NCAA Endorses Rule Outlawing Competition Between College and High School Athletes

INDIANAPOLIS, Indiana, March 3. THE NCAA's Legislative Review Interpretations Committee (LRIC) has endorsed the organization's recent reinterpretation of Bylaw 13.11.1.2, outlawing competition between college and high school athletes, according to Phil Whitten, Executive Director of the College Swimming Coaches Association of America (CSCAA). There was no comment by the NCAA.

Whitten conveyed the news, which he termed "very disappointing," in an e–mail letter that went out to all CSCAA members early this morning. Acknowledging that no official statement has yet been made, he stated that, in fact, the LRIC had decided to endorse the rule interpretation it made Dec. 12 without change. Specifically, that college athletes may not compete directly against high school potential prospects in the same heat, flight or pairing. This interpretation, which was suspended through March 26 to allow the NCAA to conduct its championship meets in several sports, goes into effect on March 27, he said. The USA Swimming Spring Nationals begin on March 27.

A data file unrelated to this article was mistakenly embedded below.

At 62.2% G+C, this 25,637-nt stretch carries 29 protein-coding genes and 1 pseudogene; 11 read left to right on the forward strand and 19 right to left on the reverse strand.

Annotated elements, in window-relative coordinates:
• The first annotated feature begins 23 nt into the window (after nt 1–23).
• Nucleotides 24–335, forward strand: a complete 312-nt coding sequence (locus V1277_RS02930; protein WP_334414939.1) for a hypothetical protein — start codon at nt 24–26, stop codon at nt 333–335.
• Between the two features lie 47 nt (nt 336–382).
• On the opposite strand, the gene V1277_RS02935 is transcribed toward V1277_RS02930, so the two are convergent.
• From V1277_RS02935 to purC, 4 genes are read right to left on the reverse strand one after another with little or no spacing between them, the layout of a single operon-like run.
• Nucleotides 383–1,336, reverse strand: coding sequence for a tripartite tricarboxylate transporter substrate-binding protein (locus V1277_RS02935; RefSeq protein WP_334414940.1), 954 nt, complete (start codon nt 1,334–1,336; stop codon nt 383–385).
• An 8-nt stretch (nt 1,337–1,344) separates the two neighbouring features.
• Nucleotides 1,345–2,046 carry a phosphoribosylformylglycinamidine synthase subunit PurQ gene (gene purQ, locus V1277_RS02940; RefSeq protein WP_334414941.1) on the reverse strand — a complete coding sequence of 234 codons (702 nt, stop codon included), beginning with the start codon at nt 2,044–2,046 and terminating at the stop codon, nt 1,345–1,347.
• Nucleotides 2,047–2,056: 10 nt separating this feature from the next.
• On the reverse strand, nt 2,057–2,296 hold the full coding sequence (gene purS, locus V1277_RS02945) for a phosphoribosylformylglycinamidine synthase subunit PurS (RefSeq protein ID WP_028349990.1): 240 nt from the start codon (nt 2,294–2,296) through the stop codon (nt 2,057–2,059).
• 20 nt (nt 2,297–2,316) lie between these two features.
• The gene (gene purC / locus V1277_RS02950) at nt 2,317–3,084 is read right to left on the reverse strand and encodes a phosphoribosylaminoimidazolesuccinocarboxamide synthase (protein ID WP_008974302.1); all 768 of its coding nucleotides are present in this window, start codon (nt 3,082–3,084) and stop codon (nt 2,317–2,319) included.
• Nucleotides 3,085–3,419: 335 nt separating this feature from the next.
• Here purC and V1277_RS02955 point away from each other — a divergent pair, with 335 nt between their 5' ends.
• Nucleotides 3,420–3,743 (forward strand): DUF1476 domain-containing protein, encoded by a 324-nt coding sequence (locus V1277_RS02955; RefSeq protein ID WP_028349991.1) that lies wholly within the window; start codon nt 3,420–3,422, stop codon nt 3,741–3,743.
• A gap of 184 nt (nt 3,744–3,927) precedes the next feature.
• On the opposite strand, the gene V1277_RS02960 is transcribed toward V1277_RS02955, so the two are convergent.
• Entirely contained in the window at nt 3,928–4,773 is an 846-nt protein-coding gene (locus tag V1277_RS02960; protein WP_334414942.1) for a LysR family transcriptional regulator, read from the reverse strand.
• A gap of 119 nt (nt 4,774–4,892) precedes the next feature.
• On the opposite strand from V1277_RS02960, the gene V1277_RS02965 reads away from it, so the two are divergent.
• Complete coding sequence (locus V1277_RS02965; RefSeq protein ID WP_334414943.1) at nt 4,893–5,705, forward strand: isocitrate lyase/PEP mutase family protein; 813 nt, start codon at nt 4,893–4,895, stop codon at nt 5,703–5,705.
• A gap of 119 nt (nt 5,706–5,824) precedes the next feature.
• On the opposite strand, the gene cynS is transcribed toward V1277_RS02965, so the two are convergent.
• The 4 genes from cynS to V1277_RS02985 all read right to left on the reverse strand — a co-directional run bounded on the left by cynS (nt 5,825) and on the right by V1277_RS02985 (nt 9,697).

The NCAA's decision, which Whitten said could "wreak havoc" with the USA's preparation for the 2008 Olympics, was made without any input from swimming coaches or NCAA swimming committee members.

"Clearly this was an interpretation designed to address a recruiting issue in some other sports," Whitten said. "The problem is that it is being applied indiscriminately to all NCAA sports. In some sports, such as swimming and track and field, it makes absolutely no sense and, in fact, creates a problem where none existed before. If ever there were an instance where [NCAA] President [Myles] Brand's suggestion that we need to have sport-specific legislation applied, this is it."

The NCAA has stated that some high-level meets, such as the Olympics, are exempted from the rule.

"What is not clear – and may not even have been decided – is whether other high-level meets, such as the USA Swimming National Championships are exempted as well," Whitten said. "Common sense would seem to dictate that the Nationals, Olympic Trials, World Championships, Pan Pacs, Pan Ams, Maccabiah Games, and so on, should be exempted, but common sense apparently was denied a seat at the table last Thursday."

To deal with the issue, Whitten has placed it on top of the agenda for next Wednesday's coaches meetings, held in advance of the women's NCAA Divisions I and III Championships. NCAA officials will attend both meetings to answer questions.

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